A Mindful Commute

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One of the reasons I chose to do my undergrad at Queen’s University (in Kingston, Ontario) was the beauty of its campus. The ivy-covered limestone buildings filled with me a romantic vision of what a student’s life should be. I imaged myself strolling to class among these majestic white castles or languidly reclining on the deep green lawns, ivy covered limestone surrounding me, as I perused my latest textbook.

Come October 2004, the second month of my first semester at Queen’s, I was so encompassed by the stress and busy-ness of a life sciences degree that I no longer paid any attention to the beauty of my surroundings, but spent my time in crowded lecture theatres, library basements and sweaty, outdated gyms. I could have been studying in a dungeon for all I cared.

I experience that frequently. My mind is often ahead of and away from my body as I perform my daily tasks of living, commuting, walking or even recreational activities. The fullness of my life often takes over the present moment and my mind is elsewhere, out of bodied, contemplating the past, future or an alternate universe, but rarely here, in the present moment, in the space and surroundings that my body is occupying. It’s as if my mind is a kite, dancing above my body while being whipped around by the wind and tethered to my flesh by nothing more than a thread.

This summer I am excited for the opportunity to take a course in Mindfulness-Based Stress Reduction (MBSR) a school of practical meditation developed by John Kabat-Zinn. In this course we are encouraged to practice daily mindfulness meditation, observing what our minds do, while attempting to bring our awareness to the present moment. After all, there is no time in our lives but now and, if we focus on anything but the present, our lives pass us by without us ever having lived them.

I usually take the subway to and from my North York school in a very dazed attitude of mindlessness. During this time, I’m reading, deleting emails on my cellphone or staring straight ahead in a glass-eyed, semi-comatose state. My mind is frequently onto the next step of the commute – on the top of the staircase, while my body is currently still at the bottom, or out of the subway car while my physical self is still in it. My commute is a mindless waste of 2-3 hours of my day, which could otherwise serve as an excellent opportunity to practice mindfulness.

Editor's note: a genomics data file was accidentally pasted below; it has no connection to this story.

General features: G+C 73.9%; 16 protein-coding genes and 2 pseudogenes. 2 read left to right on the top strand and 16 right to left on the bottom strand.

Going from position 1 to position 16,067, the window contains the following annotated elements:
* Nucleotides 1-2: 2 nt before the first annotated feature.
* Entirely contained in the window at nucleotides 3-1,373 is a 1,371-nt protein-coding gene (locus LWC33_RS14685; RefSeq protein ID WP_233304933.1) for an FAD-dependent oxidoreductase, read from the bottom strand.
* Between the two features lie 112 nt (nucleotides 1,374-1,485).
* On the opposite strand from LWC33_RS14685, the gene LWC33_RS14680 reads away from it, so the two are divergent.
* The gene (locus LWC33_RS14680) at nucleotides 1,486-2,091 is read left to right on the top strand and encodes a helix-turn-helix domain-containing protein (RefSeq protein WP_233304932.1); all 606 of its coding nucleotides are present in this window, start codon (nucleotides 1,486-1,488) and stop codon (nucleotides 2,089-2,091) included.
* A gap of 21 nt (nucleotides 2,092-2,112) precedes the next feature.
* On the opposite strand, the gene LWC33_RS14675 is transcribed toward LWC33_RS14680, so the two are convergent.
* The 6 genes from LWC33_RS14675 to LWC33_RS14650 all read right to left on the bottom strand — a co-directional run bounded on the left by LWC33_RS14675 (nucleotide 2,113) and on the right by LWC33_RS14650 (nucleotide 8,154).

So, last Friday, as I was standing up in anticipation of the subway car rolling into my home station, looking forward to relaxing at home with a tea after a busy week, my mind shifted to the present moment. I felt my feet under me, my legs responding to the jolts and shudders of the moving train beneath them. I felt my hand on the pole, saw the people around me (most of whom wore the same glassy-eyed, vacant expression I usually don while commuting) and the inside of the subway car. I felt a strange, unfamiliar sensation of being in the subway. Of being here. When the doors opened I felt each step as a I exited the car. I felt my body leave the car and enter the station, the walls around me, the staircase ahead of me, other bodies behind and to the sides of me.

At this point I usually book it up the stairs, my mind on other things, forming a to-do list or even a have-done, shouldn’t-have done or would do list. This time I experienced each step, felt the movement of my body, the stairs under each foot, the three-dimensional space around me that encompassed my physical body. It made me feel small and slightly insignificant but ever so present and alive. 

When I exited the station, I felt the cool night air on my skin, appreciated the beauty of the still-lit shop signs, the lights of the church bell tower, which gave the street a mysterious glow, mixing new and old. I noticed a new apartment building that reminded me of Paris. I realized my mind was wandering and gently brought it back to the present, to my feet rooted firmly on the ground as I waited for the light to change to cross the street.

My nose picked up the faint smell of espresso beans, and the pungent whiff of stale firework smoke, lit by eager Victoria Day celebrators. The fireworks’ short-lived moment of joy and adoration was over, the glory of their short existence evidenced by a sharp, warm smell.

I saw the trees and bushes as I passed, my spirit cemented into my physical body. Oftentimes I walk with my mind disembodied, already 10 steps ahead, my hand on the key in my pocket, my head already inside my house. This night I was beside the bushes, I was on the street, I was inside the night. I could feel, smell, hear and see everything around me. Now and then my mind would wander to other places and times and, when I realized it had, I would gently bring it back to the present. The here and now.

When I finally arrived home it was no sooner or later than I would have otherwise, but the experience of the walk home felt more substantial, not longer, but more whole. I felt alive and present and I also felt a deep satisfaction of having fully experienced the past 15 minutes. I felt content, calm and happy. Perhaps there is something to this mindfulness business after all.

Related Post:

6 Tips for Mindful Eating

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